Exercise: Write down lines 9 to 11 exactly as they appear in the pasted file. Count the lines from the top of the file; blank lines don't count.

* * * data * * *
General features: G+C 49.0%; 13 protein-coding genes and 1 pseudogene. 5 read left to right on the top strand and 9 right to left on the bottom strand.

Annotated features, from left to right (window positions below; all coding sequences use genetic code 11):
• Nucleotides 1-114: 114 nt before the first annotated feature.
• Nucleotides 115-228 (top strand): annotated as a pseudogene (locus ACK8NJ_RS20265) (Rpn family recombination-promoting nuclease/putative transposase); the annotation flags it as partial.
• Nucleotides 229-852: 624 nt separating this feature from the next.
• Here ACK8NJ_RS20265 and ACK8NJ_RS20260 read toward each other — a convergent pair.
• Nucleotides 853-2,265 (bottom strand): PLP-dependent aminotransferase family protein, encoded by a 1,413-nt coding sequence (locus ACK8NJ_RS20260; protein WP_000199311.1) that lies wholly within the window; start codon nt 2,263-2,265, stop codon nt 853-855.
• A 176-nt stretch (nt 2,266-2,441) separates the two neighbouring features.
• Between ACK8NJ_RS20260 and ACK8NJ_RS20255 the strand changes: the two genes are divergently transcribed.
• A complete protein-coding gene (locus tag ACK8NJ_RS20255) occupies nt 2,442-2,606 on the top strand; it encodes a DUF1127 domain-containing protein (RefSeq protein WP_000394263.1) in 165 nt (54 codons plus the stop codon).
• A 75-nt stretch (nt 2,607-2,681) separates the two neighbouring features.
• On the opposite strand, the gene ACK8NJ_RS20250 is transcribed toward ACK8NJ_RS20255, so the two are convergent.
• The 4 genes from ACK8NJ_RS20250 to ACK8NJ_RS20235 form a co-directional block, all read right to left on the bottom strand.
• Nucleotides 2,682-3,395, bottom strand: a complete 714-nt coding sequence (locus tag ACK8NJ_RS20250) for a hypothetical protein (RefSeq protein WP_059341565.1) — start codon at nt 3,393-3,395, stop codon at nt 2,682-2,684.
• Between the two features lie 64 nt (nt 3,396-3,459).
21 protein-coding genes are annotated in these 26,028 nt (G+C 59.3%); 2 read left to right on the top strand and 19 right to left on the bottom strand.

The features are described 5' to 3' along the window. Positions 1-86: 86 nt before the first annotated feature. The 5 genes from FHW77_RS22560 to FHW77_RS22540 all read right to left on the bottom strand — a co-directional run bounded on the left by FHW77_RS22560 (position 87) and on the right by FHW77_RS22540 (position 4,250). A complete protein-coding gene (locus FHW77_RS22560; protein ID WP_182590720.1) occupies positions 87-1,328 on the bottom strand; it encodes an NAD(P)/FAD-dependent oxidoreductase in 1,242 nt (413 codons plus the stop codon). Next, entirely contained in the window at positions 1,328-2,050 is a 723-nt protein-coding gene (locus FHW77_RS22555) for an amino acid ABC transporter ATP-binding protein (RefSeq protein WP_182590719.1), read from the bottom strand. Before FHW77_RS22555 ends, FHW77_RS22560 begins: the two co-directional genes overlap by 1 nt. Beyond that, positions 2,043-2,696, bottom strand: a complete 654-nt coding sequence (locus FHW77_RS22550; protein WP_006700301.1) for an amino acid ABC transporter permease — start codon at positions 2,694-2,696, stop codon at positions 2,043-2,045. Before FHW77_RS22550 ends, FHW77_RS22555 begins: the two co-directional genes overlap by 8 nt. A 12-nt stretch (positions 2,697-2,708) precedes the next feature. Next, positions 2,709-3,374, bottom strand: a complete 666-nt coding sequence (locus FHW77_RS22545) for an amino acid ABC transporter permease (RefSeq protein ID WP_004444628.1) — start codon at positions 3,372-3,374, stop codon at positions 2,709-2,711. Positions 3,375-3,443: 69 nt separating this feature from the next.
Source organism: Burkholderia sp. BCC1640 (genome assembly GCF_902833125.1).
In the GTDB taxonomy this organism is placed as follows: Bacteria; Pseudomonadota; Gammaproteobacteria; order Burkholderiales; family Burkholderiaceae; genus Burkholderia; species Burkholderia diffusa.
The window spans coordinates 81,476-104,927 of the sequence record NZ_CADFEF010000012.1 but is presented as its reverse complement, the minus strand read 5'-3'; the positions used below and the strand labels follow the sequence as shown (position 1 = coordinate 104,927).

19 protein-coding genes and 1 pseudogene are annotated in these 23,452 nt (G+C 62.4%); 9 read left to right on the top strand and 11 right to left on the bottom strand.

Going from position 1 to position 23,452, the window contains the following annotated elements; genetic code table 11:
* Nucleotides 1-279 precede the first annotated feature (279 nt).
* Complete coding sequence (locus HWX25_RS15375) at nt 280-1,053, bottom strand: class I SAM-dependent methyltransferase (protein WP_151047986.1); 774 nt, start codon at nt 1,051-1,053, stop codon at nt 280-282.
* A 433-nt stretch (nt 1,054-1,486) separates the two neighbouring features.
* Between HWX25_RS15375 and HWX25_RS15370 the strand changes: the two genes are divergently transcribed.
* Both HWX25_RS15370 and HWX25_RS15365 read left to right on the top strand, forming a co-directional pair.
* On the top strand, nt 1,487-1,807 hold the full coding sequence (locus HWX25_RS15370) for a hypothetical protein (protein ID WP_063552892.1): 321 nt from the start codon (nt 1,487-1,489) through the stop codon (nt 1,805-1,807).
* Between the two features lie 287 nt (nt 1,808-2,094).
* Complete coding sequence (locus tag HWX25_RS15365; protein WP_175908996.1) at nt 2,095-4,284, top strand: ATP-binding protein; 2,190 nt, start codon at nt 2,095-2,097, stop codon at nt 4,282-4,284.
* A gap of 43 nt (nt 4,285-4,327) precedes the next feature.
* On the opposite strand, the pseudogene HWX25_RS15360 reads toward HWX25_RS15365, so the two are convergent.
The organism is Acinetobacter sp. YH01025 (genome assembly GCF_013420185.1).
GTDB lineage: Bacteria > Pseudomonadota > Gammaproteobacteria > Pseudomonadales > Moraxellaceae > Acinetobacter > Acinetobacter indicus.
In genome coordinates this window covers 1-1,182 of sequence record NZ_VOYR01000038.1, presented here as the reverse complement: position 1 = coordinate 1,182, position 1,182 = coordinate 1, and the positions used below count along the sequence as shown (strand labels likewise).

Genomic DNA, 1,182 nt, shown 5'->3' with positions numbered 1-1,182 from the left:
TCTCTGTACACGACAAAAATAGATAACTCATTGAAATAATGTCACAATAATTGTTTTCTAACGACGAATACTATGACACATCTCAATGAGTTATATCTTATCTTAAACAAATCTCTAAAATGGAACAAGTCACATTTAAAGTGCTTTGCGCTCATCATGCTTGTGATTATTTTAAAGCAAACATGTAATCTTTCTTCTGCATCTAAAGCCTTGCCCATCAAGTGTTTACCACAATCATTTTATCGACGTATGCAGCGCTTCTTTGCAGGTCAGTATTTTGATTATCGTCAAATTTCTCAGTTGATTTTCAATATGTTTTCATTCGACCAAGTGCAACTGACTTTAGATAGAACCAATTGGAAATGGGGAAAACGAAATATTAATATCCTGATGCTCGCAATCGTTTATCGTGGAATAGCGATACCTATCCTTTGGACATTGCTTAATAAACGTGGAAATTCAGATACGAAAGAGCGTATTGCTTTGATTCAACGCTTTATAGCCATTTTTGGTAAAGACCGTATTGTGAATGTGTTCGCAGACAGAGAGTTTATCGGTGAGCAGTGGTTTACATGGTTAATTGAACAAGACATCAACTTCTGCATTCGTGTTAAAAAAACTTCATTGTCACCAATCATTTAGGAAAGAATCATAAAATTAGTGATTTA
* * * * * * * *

• Between ACK8NJ_RS20260 and ACK8NJ_RS20255 the strand changes: the two genes are divergently transcribed.
• A complete protein-coding gene (locus tag ACK8NJ_RS20255) occupies nt 2,442-2,606 on the top strand; it encodes a DUF1127 domain-containing protein (RefSeq protein WP_000394263.1) in 165 nt (54 codons plus the stop codon).
• A 75-nt stretch (nt 2,607-2,681) separates the two neighbouring features.